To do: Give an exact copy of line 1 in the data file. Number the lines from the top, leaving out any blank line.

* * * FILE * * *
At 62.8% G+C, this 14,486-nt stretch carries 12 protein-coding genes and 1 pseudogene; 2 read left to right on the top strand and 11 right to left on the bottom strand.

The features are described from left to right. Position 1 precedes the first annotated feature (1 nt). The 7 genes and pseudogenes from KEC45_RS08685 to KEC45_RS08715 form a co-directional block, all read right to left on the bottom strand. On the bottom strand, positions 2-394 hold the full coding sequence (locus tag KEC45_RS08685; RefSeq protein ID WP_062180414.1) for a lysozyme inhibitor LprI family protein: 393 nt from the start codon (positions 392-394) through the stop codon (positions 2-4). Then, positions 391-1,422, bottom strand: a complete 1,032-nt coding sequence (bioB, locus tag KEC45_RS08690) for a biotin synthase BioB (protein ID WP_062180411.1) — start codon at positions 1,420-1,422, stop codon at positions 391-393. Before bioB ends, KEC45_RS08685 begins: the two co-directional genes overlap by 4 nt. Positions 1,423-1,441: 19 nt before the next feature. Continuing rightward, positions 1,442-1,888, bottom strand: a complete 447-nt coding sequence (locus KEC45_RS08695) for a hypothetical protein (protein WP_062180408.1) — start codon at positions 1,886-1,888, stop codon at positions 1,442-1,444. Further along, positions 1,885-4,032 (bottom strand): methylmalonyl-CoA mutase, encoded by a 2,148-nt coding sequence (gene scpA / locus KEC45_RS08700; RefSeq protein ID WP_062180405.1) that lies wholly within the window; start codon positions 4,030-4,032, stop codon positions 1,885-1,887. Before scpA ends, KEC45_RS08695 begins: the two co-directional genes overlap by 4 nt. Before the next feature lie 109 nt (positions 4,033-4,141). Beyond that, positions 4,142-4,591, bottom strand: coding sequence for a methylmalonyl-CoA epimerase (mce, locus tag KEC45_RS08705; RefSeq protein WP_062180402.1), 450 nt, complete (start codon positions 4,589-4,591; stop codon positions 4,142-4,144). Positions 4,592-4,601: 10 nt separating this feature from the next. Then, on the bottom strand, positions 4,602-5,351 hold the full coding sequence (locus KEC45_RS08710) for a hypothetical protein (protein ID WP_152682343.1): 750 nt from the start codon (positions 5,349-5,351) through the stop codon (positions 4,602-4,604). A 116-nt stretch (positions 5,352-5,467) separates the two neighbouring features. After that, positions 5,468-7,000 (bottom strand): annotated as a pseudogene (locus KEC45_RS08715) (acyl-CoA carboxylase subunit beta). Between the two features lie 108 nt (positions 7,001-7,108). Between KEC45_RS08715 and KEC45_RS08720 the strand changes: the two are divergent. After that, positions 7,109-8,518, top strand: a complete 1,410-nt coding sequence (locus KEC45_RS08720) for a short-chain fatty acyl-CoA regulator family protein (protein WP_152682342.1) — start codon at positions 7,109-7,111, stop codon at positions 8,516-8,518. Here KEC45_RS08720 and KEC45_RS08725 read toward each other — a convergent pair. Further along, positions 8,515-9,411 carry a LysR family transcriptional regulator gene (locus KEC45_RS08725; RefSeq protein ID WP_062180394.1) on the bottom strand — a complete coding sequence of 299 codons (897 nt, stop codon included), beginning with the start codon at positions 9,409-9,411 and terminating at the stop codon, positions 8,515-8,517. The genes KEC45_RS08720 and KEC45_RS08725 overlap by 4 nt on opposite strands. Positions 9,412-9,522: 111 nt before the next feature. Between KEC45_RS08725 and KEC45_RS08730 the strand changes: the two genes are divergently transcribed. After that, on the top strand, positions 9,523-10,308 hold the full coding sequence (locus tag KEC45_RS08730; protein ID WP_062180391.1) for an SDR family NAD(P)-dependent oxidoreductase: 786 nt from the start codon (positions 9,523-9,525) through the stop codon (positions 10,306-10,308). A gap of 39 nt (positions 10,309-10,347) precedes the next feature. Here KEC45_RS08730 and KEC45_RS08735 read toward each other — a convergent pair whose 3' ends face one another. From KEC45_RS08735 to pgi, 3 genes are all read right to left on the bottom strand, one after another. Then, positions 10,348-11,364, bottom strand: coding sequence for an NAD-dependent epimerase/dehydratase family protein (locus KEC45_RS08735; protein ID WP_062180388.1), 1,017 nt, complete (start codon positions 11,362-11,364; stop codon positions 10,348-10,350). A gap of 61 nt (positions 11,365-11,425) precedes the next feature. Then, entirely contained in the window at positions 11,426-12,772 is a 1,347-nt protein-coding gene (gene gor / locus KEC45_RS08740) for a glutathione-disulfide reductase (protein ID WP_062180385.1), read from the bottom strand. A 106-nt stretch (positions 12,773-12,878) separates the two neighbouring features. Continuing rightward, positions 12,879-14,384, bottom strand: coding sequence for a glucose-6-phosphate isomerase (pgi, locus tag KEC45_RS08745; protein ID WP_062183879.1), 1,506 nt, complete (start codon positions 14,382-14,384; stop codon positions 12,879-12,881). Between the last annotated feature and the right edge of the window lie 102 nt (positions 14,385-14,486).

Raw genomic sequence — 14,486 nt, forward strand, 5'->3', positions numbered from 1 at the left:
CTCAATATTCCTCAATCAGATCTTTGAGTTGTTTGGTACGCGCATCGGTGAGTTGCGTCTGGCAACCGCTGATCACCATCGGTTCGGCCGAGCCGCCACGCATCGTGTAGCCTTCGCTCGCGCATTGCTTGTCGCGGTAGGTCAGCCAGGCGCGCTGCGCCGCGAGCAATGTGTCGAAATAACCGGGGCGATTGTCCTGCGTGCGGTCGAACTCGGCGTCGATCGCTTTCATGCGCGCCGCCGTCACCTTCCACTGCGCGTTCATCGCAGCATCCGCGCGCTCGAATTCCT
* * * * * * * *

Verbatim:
At 62.8% G+C, this 14,486-nt stretch carries 12 protein-coding genes and 1 pseudogene; 2 read left to right on the top strand and 11 right to left on the bottom strand.